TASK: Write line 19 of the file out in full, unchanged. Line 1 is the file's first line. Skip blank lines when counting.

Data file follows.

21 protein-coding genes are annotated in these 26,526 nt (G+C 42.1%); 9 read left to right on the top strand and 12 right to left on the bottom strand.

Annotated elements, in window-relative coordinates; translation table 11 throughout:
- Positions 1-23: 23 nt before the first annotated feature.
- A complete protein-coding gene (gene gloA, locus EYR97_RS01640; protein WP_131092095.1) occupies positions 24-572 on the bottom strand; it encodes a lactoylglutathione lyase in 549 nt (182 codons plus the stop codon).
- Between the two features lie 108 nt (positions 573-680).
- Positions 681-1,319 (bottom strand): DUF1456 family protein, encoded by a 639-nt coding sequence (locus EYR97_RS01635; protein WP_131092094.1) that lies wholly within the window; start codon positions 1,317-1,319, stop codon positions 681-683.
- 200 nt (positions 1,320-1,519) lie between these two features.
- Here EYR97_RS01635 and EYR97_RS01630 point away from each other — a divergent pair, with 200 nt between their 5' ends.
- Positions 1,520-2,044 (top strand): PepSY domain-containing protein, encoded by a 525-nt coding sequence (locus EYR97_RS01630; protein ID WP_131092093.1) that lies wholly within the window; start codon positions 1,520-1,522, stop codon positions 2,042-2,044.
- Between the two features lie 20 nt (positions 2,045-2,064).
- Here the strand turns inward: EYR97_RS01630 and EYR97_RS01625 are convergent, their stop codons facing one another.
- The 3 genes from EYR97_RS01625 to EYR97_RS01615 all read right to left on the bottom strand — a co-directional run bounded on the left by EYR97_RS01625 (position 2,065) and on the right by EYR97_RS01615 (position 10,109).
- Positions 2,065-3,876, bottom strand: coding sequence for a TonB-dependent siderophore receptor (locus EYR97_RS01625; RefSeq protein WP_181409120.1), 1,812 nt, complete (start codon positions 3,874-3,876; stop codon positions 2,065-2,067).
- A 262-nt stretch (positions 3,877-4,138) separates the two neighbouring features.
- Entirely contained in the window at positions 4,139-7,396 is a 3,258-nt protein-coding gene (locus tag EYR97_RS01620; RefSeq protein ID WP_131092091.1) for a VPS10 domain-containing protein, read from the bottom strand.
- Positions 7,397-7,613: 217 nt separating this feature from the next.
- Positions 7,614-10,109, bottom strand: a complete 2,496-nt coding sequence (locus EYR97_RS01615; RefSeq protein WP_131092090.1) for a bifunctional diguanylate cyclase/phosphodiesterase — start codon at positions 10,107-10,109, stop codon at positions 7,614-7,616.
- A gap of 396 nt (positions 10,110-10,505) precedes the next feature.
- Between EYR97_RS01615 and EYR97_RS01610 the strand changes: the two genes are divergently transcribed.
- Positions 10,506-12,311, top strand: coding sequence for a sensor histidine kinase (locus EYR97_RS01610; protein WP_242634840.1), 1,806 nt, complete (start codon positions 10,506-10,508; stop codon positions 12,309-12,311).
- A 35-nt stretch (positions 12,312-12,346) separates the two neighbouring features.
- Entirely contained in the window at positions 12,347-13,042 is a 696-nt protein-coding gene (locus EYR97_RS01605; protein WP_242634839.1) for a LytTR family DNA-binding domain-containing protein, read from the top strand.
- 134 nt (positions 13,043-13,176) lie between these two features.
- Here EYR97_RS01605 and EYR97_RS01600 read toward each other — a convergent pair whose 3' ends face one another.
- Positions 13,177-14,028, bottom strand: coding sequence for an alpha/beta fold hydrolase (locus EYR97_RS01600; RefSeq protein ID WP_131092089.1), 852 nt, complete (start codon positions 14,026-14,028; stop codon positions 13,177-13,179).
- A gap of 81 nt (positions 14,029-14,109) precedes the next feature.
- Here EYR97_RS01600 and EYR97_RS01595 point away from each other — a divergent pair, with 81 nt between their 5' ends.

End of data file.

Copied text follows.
- Between EYR97_RS01615 and EYR97_RS01610 the strand changes: the two genes are divergently transcribed.